Television classicist Mary Beard has called for repeated "threats of violence and death" against her and other women on Twitter to be distinguished from mere abuse.
Ms Beard, a professor of classics at University of Cambridge, last night contacted police after receiving a message claiming a bomb had been left outside her home.
- April 16, 2018
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- March 14, 2018
Speaking to BBC Breakfast today, the 58-year-old revealed that she has since received further threats on the social media site claiming that the originals were "just a practice run".
Guardian columnist Hadley Freeman, Independent columnist Grace Dent and Europe editor of Time magazine Catherine Mayer, as well as a number of other women, have previously said they had been the subject of bomb threats on the site, while two received threats of rape.
Beard said: "I've had lots of abuse, but only recently have I had these things actually threatening violence rape and death.
"I think we've got to be quite careful about drawing a distinction between those things because abuse is very nasty, it's sexist, it's misogynist but I think in some ways you can cope with that by naming and shaming.
"That's what I have quite often done – earlier this week I retweeted one lad's Twitter threat and some threatened to tell his mum and that sort of solved it.
"I think you have to be absolutely clear that these threats that have been coming to me and to other women and also, I have to say, to women who aren't lucky or unlucky enough to be in the public eye – these are criminal threats, they are threats of violence and death and all you can do is take them to the police.
"There is no two ways about it, threatening to kill someone is a crime and that's what I and other people have done and I hope other women who get these threats will do the same."
Beard said that although Twitter had been "slow off the mark" to address the issue, she was happy with the support she received from the site in the last 24 hours.
Tony Wang, Twitter UK general manager, posted a series of tweets yesterday saying abuse was "simply not acceptable".
His messages came after the website clarified its rules on abusive behaviour and put extra staff in place to handle reports of abuse.
A row over a "twitter silence" created by journalist and author Caitlin Moran also erupted yesterday after Beard said she on Twitter thant she was breaking her silence to report the threats she had received.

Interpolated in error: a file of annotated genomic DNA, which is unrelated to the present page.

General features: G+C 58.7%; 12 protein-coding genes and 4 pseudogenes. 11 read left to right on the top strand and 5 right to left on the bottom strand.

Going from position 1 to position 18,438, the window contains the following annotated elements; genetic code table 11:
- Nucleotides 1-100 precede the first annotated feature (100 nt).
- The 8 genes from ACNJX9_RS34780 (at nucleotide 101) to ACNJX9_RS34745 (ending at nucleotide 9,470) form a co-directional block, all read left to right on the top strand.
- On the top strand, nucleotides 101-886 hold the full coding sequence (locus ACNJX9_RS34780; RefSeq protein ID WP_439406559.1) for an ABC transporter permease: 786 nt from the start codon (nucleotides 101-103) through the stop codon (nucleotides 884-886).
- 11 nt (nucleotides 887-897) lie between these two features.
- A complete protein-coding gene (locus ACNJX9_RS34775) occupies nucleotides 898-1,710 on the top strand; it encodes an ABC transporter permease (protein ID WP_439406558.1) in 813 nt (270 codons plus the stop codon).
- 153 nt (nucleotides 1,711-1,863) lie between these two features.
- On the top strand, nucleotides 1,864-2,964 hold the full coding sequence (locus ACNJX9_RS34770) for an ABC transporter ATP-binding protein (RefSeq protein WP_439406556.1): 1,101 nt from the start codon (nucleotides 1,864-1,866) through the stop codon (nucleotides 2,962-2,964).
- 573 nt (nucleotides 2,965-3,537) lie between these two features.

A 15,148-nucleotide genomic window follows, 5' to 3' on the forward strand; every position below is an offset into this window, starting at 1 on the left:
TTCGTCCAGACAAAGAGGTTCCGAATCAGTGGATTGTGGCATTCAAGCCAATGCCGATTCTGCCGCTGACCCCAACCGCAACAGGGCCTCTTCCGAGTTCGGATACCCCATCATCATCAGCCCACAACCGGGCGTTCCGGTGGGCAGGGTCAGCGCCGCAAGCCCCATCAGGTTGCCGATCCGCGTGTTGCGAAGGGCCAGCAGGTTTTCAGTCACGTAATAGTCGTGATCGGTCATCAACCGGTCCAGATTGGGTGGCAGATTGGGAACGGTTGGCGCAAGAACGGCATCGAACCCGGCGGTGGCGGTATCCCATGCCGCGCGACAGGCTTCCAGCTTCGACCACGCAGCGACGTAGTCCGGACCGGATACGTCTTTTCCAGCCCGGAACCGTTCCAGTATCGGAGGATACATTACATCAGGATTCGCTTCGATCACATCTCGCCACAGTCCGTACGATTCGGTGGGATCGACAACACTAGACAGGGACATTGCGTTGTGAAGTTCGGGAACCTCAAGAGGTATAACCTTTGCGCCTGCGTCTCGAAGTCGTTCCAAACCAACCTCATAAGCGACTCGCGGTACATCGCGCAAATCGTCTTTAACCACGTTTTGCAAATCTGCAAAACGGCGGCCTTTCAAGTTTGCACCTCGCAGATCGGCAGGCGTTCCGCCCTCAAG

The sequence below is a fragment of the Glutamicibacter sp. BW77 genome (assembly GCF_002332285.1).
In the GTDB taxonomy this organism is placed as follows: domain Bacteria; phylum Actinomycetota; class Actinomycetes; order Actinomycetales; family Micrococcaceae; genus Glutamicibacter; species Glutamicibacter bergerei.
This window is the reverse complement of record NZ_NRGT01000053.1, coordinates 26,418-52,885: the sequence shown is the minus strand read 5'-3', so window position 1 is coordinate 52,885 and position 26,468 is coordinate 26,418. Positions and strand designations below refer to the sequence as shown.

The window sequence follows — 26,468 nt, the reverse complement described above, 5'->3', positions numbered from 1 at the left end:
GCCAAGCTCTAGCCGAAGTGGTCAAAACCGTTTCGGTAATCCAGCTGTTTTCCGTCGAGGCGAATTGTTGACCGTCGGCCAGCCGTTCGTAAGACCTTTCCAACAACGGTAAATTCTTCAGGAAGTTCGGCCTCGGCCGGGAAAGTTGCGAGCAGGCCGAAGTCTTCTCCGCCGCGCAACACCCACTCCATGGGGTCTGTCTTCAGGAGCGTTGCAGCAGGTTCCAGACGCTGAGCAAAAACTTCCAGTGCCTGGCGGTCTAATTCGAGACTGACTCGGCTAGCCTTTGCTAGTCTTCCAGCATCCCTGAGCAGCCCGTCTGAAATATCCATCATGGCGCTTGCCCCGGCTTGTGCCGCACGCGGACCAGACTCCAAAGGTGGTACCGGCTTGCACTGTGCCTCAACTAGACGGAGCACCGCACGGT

Journalist Giles Coren replied by tweeting Beard: "But isn't the point that if you're not looking it's not there? If you weren't on, you wouldn't have seen them? Then they'd stop"
"In short, if a tree falls on Twitter, but you're not on Twitter…" he added.
Coren later wrote: "We are arriving at the point where the anti-trolls are becoming as frothed-up, mental, mob-happy and bloodthirsty as the trolls. Sad days."
One person not taking part in the silence was trolling victim Caroline Criado-Perez, who tweeted: "For all those getting in touch about #twittersilence, while I appreciate the mark of solidarity, I didn't instigate it & I'm not taking part
"This is bc while I see the potential power of a symbolic gesture, & each must react in their own way to abuse, personally it is not how I choose to react. I choose 2 remain on twitter. I choose 2 #shoutback. And I choose not 2 stop even 4 a day (sic)."
Scotland Yard said it has launched an investigation into eight allegations of online abuse and threats.
The force said: "Detectives from the Specialist Organised & Economic Crime Command have taken responsibility for the investigations into a number of allegations recently made to the MPS relating to allegations of malicious communication made on the social networking site Twitter.
"The Police Central e-Crime Unit (PCeU), who hold the police national cyber crime remit, is now investigating allegations made by eight people that they have been subject to harassment, malicious communication or bomb threats."
It said the decision was taken to centralise the individual investigations, including three from outside London.